Skip to main content

Influence of sustained deficit irrigation on colour parameters of Cabernet Sauvignon and Shiraz microscale wine fermentations

Buy Article:

$51.00 plus tax (Refund Policy)


Abstract Background and Aims: 

This study aimed to explore the influence of sustained deficit irrigation (SDI) on the grape and wine colour parameters of two premium red wine grape varieties grown in the Sunraysia region of South Eastern Australia. Methods and Results: 

The SDI experiments were conducted during three vintages from 2003 to 2004, 2004 to 2005 and 2005 to 2006 on the Vitis vinfera cultivars Cabernet Sauvignon and Shiraz grafted to 140 Ruggeri (V. berlandieri × V. rupestris) rootstock. The grapevines were drip irrigated providing 100% of estimated ETc (control) and three graded sustained water deficits (Cabernet Sauvignon 70, 52 and 43% of the control; Shiraz 65, 45 and 34% of the control). Microscale wine fermentations were conducted on grapes from the 2006 harvest to assess wine colour density, wine hue, red pigments, anthocyanins, phenolics and copigmentation products in the wine. Wine anthocyanin and phenolic concentrations for both varieties showed significant increases with increasing intensity of SDI. Conclusion: 

Increases in wine colour with SDI may result from changes in flavonoid biosynthesis as a result of grapevine responses to water deficit. Alternatively, increases in red wine colour could be caused by changes in chemical properties of the anthocyanins to copigmented or polymeric forms during the winemaking or ageing process. Significance of the Study:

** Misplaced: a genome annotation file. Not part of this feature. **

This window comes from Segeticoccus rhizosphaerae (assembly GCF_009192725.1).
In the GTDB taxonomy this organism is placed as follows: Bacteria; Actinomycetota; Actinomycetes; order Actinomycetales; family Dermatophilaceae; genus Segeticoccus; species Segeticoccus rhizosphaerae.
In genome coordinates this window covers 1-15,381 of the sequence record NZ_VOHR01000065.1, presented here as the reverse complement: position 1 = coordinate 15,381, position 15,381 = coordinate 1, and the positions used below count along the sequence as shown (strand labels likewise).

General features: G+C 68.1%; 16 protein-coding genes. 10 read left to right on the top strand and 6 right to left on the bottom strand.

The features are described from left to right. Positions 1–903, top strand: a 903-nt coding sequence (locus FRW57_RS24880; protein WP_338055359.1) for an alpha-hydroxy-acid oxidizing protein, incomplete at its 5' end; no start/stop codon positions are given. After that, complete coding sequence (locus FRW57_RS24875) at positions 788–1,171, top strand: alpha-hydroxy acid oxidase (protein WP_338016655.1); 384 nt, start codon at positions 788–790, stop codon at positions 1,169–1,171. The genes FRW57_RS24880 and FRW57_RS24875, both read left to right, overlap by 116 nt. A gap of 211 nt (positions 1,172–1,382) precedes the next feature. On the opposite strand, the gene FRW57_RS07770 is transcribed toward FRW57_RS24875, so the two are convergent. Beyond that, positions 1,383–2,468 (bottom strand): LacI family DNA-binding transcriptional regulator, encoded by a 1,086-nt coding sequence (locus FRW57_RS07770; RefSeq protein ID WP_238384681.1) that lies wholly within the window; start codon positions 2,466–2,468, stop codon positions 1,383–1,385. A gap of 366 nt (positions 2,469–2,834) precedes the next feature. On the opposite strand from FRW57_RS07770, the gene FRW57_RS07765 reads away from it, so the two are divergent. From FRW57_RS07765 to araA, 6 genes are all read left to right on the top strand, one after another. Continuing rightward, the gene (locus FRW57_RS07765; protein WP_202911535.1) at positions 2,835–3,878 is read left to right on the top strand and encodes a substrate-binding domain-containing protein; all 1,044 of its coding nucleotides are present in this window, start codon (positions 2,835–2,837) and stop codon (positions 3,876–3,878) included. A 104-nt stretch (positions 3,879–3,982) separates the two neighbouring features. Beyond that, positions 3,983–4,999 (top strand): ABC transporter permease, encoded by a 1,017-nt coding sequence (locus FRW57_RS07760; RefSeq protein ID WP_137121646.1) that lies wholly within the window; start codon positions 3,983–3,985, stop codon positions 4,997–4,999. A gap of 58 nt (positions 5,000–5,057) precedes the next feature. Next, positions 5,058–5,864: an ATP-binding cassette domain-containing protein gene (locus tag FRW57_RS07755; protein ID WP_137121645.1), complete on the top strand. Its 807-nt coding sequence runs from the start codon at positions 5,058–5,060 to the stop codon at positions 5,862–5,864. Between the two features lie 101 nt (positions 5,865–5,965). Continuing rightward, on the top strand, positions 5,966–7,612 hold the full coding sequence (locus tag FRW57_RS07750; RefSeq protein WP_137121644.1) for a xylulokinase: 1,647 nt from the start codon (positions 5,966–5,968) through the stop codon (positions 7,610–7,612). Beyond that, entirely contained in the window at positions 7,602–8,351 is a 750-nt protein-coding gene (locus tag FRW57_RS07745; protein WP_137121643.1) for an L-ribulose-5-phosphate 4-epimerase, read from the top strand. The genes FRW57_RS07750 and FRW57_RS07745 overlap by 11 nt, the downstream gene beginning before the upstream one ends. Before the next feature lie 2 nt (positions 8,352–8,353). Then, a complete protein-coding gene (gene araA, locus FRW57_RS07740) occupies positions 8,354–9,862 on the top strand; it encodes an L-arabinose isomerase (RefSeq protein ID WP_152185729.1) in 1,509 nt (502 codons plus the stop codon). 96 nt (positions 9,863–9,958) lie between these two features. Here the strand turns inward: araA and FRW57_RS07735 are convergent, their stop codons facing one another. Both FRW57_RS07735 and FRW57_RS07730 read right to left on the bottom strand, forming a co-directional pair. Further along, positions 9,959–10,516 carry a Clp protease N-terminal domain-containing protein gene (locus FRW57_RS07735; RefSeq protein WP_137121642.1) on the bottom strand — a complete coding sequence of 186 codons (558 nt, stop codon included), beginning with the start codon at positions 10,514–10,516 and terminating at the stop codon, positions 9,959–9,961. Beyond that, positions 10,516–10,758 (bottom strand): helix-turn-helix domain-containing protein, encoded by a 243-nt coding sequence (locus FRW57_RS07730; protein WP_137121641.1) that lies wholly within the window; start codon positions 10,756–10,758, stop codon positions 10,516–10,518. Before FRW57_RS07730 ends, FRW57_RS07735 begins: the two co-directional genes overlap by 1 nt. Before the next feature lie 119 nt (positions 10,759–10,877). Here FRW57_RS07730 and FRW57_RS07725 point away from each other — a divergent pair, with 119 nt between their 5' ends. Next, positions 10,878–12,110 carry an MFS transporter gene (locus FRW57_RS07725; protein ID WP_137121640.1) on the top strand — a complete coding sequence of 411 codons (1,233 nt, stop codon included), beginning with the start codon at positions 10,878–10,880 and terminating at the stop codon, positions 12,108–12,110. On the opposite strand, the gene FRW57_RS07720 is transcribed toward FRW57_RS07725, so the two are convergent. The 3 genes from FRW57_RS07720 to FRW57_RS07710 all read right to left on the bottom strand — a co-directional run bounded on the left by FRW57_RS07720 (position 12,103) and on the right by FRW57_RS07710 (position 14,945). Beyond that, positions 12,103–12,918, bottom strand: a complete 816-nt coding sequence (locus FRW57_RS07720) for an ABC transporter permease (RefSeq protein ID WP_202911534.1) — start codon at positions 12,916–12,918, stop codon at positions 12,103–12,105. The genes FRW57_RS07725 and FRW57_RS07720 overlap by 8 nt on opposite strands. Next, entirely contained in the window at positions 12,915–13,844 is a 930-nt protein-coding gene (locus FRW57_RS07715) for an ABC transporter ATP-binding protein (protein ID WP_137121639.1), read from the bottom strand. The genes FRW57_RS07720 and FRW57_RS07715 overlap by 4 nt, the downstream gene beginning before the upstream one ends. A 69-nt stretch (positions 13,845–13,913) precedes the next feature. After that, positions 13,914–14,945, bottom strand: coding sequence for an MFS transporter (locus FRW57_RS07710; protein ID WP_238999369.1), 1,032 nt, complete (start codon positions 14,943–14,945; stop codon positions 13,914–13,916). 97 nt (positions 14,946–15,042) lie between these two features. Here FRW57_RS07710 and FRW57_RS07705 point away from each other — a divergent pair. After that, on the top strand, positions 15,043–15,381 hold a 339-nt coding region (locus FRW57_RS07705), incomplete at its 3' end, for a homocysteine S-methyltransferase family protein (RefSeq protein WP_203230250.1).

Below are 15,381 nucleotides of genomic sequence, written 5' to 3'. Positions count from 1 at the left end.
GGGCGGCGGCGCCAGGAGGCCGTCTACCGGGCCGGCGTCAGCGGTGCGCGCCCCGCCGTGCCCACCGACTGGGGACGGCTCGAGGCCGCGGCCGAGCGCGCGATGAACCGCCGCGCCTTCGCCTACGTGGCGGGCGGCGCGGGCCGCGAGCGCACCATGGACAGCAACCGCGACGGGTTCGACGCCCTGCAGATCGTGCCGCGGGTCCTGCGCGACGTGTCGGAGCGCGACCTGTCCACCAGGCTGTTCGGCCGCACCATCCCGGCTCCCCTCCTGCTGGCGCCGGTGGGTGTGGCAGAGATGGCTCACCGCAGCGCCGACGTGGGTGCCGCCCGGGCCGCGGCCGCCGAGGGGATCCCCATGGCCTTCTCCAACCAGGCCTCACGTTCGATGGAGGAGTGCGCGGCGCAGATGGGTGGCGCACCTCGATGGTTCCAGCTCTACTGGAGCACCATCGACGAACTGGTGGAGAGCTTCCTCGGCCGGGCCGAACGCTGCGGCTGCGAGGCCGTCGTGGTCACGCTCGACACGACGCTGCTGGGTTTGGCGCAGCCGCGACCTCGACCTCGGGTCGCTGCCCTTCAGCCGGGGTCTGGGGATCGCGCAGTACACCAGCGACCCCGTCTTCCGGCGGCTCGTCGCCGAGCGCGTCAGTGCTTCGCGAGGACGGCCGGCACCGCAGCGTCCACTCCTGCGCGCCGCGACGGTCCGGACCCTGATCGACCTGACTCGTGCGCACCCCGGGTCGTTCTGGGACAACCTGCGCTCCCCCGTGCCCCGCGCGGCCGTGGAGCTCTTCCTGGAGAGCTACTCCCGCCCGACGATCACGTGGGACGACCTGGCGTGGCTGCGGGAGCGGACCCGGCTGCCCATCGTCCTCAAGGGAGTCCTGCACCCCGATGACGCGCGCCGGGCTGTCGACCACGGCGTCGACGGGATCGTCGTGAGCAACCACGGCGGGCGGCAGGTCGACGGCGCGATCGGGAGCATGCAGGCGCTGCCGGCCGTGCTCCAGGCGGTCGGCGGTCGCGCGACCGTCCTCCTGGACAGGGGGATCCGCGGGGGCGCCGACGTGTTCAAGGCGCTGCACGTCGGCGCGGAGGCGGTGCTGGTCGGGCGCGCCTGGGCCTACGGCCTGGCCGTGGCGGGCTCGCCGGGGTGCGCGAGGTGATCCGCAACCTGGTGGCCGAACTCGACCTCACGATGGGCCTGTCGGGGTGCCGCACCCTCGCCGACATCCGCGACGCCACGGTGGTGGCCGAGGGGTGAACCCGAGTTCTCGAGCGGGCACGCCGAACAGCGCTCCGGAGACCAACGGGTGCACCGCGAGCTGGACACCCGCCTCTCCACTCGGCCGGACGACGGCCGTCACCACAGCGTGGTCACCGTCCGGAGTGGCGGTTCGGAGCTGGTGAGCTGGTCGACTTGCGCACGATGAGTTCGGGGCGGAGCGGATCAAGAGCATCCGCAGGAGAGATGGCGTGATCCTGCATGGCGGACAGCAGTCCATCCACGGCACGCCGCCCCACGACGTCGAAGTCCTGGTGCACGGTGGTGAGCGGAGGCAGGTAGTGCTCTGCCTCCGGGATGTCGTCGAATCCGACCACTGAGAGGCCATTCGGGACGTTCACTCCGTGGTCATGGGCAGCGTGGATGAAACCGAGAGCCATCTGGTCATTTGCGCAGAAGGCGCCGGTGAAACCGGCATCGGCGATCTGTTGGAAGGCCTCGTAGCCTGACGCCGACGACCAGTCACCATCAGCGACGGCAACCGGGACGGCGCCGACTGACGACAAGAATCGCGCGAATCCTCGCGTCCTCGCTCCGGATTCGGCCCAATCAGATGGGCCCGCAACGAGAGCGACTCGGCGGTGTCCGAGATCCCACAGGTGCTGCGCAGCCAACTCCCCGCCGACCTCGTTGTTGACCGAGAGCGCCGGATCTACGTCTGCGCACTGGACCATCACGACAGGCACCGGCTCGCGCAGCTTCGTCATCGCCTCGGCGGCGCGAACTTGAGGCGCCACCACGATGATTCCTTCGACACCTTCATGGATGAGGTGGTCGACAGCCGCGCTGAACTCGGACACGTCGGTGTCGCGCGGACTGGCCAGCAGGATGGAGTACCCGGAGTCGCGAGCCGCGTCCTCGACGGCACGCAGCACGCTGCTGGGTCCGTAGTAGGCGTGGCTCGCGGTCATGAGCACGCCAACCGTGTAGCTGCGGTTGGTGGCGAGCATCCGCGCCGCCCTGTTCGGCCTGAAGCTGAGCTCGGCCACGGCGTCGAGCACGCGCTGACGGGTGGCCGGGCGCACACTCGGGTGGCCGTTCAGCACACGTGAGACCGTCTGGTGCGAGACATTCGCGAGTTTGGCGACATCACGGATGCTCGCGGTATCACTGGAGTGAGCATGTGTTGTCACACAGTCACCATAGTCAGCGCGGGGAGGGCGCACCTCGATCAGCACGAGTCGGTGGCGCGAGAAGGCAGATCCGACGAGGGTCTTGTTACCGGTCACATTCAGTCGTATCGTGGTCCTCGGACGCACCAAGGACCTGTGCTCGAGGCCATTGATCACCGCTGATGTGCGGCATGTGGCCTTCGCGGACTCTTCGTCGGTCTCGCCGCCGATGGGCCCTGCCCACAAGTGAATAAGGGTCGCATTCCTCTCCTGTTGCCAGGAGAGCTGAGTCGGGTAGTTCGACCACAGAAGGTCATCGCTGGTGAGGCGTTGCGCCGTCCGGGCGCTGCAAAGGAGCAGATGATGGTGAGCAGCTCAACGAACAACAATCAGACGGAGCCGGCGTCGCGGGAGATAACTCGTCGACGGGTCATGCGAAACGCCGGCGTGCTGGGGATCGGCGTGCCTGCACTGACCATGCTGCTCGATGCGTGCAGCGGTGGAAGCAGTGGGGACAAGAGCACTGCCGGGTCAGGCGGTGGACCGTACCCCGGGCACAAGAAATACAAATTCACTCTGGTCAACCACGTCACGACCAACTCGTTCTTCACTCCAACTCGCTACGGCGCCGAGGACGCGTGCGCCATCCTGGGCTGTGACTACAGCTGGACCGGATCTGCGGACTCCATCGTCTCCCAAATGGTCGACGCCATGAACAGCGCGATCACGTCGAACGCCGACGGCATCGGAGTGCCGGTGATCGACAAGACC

The Australian wine industry is currently affected by drought and reduced water allocations resulting in production of wine from grapes exposed to water deficit. Findings from this study provide knowledge to the wine industry as to how sustained deficit irrigation may modify wine colour.

Keywords: anthocyanins; copigmentation; grape; microscale wine; sustained deficit irrigation (SDI); wine colour

Document Type: Research Article


Affiliations: 1: Department of Primary Industries, PO Box 905, Mildura, Vic. 3502, Australia 2: CSIRO Plant Industry, PO Box 350, Glen Osmond, SA 5064, Australia 3: University of Adelaide, School of Agriculture, Food and Wine, Glen Osmond, SA 5005, Australia

Publication date: 2010-06-01

  • Access Key
  • Free content
  • Partial Free content
  • New content
  • Open access content
  • Partial Open access content
  • Subscribed content
  • Partial Subscribed content
  • Free trial content
Cookie Policy
Cookie Policy
Ingenta Connect website makes use of cookies so as to keep track of data that you have filled in. I am Happy with this Find out more